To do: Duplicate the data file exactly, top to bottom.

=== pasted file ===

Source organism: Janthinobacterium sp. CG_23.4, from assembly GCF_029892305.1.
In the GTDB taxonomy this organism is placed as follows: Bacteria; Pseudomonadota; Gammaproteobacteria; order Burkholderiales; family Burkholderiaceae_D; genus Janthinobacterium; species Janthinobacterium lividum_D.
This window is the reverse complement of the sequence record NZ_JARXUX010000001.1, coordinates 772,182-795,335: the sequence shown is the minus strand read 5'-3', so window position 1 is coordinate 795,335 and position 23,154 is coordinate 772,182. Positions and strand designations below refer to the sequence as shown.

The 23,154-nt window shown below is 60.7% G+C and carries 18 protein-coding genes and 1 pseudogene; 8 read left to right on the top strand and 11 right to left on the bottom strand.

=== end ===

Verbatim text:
Source organism: Janthinobacterium sp. CG_23.4, from assembly GCF_029892305.1.
In the GTDB taxonomy this organism is placed as follows: Bacteria; Pseudomonadota; Gammaproteobacteria; order Burkholderiales; family Burkholderiaceae_D; genus Janthinobacterium; species Janthinobacterium lividum_D.
This window is the reverse complement of the sequence record NZ_JARXUX010000001.1, coordinates 772,182-795,335: the sequence shown is the minus strand read 5'-3', so window position 1 is coordinate 795,335 and position 23,154 is coordinate 772,182. Positions and strand designations below refer to the sequence as shown.

The 23,154-nt window shown below is 60.7% G+C and carries 18 protein-coding genes and 1 pseudogene; 8 read left to right on the top strand and 11 right to left on the bottom strand.